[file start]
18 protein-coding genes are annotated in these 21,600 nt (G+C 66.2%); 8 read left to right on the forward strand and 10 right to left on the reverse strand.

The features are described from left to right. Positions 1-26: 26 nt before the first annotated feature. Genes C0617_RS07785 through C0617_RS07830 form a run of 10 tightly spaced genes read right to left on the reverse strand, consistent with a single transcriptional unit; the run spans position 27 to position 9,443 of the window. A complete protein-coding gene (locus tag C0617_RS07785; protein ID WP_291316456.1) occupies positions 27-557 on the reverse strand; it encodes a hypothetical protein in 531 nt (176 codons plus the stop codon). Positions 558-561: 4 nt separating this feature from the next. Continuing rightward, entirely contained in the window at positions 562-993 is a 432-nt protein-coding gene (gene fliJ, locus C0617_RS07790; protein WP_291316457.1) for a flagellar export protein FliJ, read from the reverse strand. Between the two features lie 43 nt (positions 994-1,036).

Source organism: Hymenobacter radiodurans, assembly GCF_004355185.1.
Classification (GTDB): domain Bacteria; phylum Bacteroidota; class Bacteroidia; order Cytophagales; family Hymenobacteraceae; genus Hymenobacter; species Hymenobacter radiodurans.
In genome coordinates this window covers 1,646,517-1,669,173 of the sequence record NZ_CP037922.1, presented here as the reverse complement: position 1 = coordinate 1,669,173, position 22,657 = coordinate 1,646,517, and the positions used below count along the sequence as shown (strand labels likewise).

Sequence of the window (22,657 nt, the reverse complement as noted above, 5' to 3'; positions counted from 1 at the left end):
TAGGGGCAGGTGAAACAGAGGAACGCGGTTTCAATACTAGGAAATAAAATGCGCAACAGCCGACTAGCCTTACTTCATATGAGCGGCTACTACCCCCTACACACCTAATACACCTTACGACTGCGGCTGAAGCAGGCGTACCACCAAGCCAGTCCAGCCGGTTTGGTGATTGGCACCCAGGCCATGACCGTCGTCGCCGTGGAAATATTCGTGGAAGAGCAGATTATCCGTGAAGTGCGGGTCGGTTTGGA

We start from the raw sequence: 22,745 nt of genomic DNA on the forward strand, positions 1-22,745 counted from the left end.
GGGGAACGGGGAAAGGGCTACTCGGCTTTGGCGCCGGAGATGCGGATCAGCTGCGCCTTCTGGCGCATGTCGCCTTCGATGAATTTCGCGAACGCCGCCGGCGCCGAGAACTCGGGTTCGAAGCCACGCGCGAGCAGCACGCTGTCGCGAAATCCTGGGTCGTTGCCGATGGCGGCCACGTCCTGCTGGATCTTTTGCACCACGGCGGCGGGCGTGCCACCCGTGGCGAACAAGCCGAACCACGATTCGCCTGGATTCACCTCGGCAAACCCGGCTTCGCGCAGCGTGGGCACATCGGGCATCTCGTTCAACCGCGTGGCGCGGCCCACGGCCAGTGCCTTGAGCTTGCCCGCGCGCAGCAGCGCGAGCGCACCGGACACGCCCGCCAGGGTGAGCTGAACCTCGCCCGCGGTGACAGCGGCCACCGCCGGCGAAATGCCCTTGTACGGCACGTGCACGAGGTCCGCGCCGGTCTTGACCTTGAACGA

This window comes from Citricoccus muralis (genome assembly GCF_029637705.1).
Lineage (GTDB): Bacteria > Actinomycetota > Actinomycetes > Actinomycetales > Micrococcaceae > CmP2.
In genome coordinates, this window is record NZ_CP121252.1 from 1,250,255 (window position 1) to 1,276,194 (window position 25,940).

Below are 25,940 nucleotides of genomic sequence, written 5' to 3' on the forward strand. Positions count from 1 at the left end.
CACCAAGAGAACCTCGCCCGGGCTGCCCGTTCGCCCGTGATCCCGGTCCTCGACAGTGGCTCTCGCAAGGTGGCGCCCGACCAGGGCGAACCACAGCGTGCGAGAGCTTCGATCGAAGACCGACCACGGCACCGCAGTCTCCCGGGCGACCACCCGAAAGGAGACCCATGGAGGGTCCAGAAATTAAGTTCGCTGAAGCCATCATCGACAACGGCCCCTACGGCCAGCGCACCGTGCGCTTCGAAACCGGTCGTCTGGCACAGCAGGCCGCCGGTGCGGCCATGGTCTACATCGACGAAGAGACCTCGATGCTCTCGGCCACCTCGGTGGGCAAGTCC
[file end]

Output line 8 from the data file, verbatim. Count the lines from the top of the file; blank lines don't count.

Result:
We start from the raw sequence: 22,745 nt of genomic DNA on the forward strand, positions 1-22,745 counted from the left end.